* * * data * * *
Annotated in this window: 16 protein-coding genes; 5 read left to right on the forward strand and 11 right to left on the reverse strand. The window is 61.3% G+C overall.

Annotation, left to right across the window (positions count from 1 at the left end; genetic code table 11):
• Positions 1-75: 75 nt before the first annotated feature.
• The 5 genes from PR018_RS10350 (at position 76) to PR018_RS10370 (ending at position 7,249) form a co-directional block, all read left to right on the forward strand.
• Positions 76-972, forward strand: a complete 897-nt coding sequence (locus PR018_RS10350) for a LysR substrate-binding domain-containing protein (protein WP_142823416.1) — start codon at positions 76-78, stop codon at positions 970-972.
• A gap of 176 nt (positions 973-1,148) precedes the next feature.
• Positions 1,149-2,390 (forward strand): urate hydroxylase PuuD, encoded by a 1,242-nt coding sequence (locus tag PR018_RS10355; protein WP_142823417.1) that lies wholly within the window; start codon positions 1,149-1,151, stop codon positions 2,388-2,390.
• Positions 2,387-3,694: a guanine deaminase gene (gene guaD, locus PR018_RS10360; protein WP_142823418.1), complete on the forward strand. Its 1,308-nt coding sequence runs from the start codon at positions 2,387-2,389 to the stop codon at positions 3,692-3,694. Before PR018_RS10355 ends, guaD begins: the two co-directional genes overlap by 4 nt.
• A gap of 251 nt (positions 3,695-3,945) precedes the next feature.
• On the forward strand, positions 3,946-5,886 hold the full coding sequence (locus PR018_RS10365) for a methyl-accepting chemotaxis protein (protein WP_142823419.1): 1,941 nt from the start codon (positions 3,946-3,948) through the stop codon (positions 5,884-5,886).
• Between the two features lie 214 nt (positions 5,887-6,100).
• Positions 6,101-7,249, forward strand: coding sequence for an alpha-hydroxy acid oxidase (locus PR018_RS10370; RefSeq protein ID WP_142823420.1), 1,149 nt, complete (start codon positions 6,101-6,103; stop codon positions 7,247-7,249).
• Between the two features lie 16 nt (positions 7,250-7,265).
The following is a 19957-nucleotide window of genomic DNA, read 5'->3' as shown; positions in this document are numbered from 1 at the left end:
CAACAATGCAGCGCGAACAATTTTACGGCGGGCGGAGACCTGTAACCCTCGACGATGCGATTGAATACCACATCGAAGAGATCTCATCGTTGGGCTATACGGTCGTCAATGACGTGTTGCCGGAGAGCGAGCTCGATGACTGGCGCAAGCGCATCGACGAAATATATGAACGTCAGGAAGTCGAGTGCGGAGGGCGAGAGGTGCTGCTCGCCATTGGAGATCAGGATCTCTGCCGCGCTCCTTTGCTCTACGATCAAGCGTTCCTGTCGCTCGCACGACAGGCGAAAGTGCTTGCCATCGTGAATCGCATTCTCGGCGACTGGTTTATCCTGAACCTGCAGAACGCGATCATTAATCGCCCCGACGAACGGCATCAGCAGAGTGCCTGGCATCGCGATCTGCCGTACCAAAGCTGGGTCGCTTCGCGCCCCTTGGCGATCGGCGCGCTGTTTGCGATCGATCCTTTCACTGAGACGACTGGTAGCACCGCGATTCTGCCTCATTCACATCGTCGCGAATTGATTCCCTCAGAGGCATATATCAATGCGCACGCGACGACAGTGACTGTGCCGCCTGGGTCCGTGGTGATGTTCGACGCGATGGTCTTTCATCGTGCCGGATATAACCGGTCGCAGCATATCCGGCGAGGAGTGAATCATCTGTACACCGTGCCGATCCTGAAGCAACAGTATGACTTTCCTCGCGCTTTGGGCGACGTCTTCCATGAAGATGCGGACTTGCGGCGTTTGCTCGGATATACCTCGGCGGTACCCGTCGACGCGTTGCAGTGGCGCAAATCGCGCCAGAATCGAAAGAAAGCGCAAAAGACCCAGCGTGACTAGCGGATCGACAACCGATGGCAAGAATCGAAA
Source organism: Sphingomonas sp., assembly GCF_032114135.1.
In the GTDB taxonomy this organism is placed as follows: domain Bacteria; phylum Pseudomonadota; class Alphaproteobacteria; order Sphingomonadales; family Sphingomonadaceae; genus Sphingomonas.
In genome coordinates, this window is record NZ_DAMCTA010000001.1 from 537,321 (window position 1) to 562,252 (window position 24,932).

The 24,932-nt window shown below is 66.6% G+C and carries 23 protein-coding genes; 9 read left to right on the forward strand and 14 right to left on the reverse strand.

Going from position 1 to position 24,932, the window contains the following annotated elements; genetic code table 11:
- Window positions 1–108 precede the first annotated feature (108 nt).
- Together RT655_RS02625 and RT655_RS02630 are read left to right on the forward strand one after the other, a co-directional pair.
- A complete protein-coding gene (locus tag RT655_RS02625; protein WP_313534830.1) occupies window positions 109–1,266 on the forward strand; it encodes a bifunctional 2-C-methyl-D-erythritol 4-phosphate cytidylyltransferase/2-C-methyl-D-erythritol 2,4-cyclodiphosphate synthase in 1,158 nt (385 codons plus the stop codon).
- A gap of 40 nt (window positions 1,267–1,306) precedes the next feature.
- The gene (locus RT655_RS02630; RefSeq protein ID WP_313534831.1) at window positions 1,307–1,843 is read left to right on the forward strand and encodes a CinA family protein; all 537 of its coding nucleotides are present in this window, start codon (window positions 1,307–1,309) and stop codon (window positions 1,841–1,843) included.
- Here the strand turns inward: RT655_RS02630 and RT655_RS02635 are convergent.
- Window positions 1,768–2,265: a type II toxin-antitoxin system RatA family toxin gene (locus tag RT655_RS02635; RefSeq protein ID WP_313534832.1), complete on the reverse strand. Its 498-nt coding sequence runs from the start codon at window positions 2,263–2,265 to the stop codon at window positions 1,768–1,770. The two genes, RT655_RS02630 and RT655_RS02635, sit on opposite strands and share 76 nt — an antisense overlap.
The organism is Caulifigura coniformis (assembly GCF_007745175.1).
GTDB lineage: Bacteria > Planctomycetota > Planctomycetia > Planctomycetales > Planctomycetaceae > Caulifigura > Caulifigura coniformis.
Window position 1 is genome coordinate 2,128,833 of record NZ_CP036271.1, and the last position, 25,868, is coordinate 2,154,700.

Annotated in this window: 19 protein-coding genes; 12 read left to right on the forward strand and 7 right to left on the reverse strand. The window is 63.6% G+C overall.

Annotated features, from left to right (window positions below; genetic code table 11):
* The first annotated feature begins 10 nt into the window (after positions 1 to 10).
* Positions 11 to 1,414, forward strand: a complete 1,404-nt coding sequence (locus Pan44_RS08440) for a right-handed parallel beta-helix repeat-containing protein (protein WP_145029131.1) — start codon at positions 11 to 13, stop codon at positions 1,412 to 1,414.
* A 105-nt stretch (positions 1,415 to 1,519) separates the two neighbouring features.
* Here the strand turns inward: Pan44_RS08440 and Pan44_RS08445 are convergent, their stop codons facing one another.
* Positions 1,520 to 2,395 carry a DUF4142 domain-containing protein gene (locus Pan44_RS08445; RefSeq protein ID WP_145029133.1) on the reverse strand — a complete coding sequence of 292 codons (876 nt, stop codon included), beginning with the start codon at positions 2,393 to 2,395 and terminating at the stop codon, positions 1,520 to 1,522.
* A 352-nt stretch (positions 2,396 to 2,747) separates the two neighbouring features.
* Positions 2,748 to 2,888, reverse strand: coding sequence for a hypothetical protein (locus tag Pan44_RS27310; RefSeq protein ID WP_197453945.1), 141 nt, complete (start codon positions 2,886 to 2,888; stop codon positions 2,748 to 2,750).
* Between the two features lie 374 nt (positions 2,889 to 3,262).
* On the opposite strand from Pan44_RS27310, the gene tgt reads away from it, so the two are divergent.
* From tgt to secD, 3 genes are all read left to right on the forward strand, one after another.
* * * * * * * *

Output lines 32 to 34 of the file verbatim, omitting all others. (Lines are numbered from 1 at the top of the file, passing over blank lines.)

Annotated features, from left to right (window positions below; genetic code table 11):
* The first annotated feature begins 10 nt into the window (after positions 1 to 10).
* Positions 11 to 1,414, forward strand: a complete 1,404-nt coding sequence (locus Pan44_RS08440) for a right-handed parallel beta-helix repeat-containing protein (protein WP_145029131.1) — start codon at positions 11 to 13, stop codon at positions 1,412 to 1,414.